These aren’t all direct one-on-one tackles, obviously, but when a defence is close to the tryline, tackle assists are crucial – players hammering into an already formed tackle to deny the attacking team gains of inches.

The defensive passage began with some determined maul defence from Munster, with Niall Scannell, Keith Earls, Kilcoyne and O’Donnell effective in denying Gloucester’s two attempts to shift their drive off to the right.

From there, Gloucester begin to pick and jam, meaning Munster are soon defending their tryline for their lives. Each defensive phase is a highlight in its own right, but we’ve done our best to pick out a handful of examples that illustrate the fight.

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Ben Morgan makes a surge for the line on 10th phase in the clip above, but he’s working on his own, whereas Munster defend in a pair through Stephen Archer and Rory Scannell. 

Archer’s starting body position is low, allowing him to hit Morgan’s legs, while Scannell goes high up around the ball. The combination stops Morgan dead in his tracks.

On the next phase, Munster really should be awarded a turnover penalty as Beirne swoops.

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In typical fashion, Beirne sweeps in behind the defensive line – working behind the posts…

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… and leaving himself in prime position to jackal after Chris Farrell and Billy Holland combine to stop Slater from crossing the line.

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Beirne wins the race to the tackle and gets his hands on the ball while still on his feet. Even as Gloucester arrive in an attempt to clear him out, Beirne clings on and Munster justifiably appeal for the turnover.

However, Poite – who has come around behind the ruck and therefore doesn’t have clear sight of Beirne on the ball – says, “Hands out, now!”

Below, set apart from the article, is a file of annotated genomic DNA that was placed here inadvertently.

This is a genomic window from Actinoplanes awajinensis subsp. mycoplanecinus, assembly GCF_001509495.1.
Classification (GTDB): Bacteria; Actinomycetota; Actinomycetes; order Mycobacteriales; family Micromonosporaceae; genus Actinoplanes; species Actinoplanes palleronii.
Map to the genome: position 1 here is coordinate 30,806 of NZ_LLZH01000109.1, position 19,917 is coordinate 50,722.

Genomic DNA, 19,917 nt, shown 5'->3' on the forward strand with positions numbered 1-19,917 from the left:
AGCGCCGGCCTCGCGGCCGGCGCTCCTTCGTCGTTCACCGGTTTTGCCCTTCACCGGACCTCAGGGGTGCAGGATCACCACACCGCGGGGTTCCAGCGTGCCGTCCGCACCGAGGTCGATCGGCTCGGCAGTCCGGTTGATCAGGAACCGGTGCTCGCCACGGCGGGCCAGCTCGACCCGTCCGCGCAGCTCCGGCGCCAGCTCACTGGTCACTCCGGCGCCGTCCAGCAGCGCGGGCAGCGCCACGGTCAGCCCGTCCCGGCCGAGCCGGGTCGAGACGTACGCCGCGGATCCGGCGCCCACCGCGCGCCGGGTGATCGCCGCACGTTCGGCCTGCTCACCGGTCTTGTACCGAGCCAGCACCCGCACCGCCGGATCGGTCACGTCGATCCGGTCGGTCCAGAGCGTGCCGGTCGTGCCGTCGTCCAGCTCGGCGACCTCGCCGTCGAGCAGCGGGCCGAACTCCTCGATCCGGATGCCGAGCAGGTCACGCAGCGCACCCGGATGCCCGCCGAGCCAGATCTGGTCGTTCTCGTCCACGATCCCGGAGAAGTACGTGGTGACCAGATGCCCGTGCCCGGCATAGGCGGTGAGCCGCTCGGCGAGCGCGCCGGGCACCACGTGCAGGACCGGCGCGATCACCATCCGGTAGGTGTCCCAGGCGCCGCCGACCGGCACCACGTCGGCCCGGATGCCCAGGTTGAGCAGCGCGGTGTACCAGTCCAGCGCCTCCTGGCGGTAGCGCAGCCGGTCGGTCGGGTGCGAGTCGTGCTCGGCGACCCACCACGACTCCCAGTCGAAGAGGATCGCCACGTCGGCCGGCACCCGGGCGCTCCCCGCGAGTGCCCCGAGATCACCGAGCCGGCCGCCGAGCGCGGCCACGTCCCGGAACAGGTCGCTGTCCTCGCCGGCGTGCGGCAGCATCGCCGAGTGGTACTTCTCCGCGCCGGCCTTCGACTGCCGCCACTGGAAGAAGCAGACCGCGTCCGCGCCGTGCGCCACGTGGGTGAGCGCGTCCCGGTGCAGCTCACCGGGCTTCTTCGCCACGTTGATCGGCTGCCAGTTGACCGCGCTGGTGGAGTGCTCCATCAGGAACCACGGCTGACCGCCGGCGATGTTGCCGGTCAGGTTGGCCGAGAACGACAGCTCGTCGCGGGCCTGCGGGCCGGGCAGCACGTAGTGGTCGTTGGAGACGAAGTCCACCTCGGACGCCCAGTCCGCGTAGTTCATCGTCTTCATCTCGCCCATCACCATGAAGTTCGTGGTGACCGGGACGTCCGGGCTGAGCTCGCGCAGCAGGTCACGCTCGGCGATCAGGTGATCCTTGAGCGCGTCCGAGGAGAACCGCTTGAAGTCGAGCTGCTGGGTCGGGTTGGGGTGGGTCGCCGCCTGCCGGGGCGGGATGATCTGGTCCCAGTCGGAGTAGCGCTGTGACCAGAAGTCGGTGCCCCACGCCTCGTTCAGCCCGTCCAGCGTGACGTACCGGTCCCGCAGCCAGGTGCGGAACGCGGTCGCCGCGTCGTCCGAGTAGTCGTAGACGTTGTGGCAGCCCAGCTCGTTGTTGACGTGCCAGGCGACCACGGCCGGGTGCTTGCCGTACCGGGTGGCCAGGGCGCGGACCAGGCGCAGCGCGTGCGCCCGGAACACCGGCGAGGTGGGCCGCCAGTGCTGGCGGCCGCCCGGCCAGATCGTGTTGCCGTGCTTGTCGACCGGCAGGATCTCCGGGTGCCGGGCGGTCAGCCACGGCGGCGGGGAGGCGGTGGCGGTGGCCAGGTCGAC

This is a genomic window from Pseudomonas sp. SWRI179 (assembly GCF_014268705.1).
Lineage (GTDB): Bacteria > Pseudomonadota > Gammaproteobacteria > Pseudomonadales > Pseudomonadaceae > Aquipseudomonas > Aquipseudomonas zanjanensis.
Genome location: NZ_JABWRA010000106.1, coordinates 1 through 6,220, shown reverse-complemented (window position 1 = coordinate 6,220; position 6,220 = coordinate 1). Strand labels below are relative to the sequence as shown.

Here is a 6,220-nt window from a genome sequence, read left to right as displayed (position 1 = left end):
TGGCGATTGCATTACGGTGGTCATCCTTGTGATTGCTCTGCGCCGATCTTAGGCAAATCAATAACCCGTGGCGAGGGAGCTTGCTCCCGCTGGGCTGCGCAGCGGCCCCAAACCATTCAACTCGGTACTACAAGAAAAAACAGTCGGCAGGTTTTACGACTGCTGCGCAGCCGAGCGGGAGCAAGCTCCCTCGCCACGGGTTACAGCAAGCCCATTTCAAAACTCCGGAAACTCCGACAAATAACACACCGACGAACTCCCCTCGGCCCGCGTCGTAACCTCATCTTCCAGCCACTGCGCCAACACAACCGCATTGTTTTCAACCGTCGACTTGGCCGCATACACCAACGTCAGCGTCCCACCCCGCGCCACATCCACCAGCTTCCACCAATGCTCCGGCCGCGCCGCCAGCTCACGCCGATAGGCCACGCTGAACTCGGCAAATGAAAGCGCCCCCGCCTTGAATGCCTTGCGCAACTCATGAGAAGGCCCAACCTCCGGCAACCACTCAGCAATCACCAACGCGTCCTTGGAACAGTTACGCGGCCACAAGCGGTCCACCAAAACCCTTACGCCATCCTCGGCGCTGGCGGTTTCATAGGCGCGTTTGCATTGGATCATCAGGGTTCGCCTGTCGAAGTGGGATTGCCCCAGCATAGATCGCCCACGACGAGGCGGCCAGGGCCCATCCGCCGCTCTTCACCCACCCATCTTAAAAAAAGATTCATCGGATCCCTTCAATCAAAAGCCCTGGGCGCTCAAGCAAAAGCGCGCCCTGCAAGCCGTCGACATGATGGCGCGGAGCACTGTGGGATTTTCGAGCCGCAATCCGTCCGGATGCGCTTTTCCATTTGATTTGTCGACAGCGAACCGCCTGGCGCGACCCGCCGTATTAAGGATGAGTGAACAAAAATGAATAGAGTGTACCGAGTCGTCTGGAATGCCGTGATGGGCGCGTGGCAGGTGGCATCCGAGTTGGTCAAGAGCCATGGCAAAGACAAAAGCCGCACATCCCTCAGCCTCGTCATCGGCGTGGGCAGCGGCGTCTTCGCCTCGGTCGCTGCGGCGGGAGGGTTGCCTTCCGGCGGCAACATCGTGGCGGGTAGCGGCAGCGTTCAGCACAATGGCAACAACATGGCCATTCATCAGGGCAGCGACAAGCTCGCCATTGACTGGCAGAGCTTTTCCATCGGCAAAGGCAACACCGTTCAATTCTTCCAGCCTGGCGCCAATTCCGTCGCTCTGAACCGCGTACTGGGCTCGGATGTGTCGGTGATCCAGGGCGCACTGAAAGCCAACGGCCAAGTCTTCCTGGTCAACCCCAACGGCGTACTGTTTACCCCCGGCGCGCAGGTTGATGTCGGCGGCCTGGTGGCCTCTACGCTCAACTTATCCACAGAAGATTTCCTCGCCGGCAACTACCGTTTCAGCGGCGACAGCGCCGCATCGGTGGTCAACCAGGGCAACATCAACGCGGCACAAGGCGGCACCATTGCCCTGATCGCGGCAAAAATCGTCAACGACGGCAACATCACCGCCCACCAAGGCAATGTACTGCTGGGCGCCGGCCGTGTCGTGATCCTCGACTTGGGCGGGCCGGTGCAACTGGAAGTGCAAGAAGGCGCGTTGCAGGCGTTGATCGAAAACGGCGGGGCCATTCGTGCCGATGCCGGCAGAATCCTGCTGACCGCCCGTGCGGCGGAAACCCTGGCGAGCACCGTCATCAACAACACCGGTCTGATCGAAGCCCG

It’s frustrating for Munster but Beirne’s discipline in releasing the ball underlines the discipline of this entire passage. Not conceding a penalty was exceptional. 

Gloucester return to their pick-and-jam tactics but Munster continue to deny them. 

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The base of the post is a danger in the instance above and Morgan is clearly targeting it with his carry, but O’Donnell and Archer combine superbly to stop him.

Archer’s hand is in front of the tryline before the phase begins, so technically it’s an infringement, but the work rate continues to shine through.

Stander makes an incredible hit on the upright Grobler in the case below, with Holland and O’Donnell piling in.

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Stander actually strips Grobler in the tackle here, coming away with the ball.

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But again, Poite is behind the ruck and unsighted.

The ruck closes in over Stander and he can’t get the ball back to Munster’s side, meaning Gloucester continue their attack.

The English side very nearly score on 20th phase, only for Earls to make a sublime covering tackle.

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Centre Mark Atkinson carries off scrum-half Callum Braley but he’s smashed by Farrell and Conor Murray in the tackle, forcing the ball loose.